Bounded rationality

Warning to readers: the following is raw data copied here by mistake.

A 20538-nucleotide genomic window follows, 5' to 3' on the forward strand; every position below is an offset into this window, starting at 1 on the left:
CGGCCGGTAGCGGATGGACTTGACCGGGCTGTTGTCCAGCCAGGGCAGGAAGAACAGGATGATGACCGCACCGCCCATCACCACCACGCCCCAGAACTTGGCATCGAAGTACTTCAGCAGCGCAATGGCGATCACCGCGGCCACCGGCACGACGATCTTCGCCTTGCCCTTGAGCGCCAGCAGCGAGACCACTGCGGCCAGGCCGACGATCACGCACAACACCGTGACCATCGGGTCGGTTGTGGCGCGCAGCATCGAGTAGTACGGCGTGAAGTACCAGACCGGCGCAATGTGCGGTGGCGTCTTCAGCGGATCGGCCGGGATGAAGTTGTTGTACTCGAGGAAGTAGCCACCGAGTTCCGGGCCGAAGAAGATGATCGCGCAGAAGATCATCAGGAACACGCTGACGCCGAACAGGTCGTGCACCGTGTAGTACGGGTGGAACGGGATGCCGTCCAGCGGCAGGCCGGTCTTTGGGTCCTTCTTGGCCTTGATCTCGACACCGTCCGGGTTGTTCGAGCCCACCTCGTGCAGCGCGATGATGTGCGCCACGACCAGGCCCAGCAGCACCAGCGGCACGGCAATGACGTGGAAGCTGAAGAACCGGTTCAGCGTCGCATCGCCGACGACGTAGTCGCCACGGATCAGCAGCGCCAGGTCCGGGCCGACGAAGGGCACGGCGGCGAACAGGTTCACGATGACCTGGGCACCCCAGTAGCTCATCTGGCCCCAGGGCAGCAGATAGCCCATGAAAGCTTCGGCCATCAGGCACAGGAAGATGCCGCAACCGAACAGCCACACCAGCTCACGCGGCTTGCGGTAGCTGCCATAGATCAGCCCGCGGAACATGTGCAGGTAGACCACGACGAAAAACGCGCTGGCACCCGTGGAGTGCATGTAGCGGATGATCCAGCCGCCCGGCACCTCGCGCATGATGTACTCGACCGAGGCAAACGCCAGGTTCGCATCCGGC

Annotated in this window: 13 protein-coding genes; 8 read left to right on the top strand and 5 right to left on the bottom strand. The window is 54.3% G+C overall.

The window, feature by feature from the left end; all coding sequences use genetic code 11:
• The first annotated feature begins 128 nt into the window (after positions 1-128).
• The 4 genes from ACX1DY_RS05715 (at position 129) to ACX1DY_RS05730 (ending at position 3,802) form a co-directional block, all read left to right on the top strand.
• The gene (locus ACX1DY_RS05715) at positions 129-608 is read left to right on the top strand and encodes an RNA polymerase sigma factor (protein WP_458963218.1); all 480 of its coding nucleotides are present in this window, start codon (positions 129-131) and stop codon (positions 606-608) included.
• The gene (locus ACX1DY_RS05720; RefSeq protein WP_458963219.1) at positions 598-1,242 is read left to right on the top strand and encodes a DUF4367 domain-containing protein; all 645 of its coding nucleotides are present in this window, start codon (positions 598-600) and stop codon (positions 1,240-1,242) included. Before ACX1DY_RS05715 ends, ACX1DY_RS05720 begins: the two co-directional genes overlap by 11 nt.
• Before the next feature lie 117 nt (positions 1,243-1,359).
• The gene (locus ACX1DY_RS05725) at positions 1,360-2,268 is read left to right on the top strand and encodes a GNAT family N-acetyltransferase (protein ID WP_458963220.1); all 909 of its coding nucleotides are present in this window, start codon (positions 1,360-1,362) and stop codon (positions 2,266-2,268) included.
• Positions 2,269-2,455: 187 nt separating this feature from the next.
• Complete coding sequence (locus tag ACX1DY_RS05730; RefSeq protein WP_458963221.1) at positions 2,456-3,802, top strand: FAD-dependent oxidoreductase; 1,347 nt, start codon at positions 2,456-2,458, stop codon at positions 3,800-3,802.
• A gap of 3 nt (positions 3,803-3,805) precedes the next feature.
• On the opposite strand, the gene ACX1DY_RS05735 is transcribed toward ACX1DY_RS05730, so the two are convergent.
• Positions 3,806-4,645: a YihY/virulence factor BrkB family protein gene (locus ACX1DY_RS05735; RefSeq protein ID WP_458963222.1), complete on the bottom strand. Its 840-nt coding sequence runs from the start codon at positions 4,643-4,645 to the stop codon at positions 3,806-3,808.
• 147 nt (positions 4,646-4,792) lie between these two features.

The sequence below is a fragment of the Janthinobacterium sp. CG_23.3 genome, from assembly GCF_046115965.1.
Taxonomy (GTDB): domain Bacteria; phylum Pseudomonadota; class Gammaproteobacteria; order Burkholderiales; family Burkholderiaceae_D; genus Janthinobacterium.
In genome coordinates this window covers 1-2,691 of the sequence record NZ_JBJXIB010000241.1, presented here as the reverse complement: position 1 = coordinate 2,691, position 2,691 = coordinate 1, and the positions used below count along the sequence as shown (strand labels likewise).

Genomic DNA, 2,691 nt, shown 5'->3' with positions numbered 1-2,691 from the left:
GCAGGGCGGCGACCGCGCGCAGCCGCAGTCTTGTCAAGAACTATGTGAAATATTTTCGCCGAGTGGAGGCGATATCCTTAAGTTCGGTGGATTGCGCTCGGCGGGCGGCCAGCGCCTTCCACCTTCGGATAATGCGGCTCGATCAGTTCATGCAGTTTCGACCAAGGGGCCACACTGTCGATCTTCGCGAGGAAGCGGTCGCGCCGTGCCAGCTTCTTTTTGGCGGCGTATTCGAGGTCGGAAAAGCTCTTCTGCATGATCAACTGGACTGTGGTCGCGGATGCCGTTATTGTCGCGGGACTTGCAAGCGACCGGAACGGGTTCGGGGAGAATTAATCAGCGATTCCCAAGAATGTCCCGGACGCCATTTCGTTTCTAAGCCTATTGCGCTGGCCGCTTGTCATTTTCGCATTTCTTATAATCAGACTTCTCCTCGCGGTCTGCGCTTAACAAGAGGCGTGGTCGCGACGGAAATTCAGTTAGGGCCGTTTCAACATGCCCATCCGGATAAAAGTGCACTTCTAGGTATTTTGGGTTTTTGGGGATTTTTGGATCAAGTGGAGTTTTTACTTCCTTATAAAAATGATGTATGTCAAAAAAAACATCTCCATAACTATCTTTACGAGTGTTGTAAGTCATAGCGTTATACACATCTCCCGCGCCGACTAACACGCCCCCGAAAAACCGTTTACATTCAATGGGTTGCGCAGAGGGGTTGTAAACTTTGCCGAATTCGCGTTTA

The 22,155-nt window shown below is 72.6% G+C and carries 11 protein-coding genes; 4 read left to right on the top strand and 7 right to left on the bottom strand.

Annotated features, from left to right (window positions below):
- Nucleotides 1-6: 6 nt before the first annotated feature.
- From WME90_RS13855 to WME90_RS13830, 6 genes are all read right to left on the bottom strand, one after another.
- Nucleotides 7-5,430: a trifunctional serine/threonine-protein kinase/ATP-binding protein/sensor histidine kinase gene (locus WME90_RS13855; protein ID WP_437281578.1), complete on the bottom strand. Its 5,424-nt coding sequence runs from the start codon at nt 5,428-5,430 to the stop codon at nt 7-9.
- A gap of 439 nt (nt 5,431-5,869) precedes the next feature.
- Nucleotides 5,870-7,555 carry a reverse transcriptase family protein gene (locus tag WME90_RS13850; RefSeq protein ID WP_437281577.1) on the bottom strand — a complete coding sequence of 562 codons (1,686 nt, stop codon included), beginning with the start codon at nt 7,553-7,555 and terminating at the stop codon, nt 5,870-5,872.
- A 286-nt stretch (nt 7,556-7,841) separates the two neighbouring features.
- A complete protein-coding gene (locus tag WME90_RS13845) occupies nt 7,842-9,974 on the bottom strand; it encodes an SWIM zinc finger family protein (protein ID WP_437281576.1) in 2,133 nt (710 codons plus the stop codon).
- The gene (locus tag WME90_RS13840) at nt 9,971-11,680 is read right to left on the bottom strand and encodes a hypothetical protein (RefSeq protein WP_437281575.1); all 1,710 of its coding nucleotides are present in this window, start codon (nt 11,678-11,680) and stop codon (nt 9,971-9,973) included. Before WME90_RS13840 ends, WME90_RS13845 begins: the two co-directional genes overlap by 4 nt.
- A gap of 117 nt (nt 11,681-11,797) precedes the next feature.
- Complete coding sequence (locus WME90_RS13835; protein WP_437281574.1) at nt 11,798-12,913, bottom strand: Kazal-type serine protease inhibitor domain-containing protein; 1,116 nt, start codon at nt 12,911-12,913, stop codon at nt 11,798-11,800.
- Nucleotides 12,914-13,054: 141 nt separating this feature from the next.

Are humans rational, irrational or both in their daily lives? A better way to approach the problem, in my view, is to bypass it and assume human beings are plain ‘cognitive misers’ (term used by social psychologists and researchers on psychology of the mind) striving to make the best decisions under the constraints placed by situations (e.g., framing effects) and by their own level of resources (e.g., available level of working memory, knowledge, time). The cognitive miser is strongly influenced by subtle cues (e.g., priming, construal level, regulatory focus, mindsets), herding, cultural mores, identity cues and all sorts of persuasion appeals. When he/she has the proper resources in a benign environment, we can expect good decisions (i.e., decisions that advance one’s and society’s well-being in the long term). Hence, the role of any social agent trying to shape the environment to make it conducive to good decisions boils down to opening up Lewinian ‘channel factors’ (our familiar barriers/benefits tool), fighting for attractive ‘environments’ (e.g., doing the messy, lengthy work of upstream change) and designing benign ‘triggers’ (e.g., appeal to proper identities) in a social environment that usually drains people’s money, energy and time (see the ubiquity of cellphones and the evidence of how their mere presence drains mental resources). In the end, I think the rationality amidst this messy interaction between people and their contexts may be found in the systems producing designers of social behaviors (like social marketers or behavioral economists). From the viewpoint of social marketing, rationality lies in the proper use of critical marketing’s repertoire, among other elements.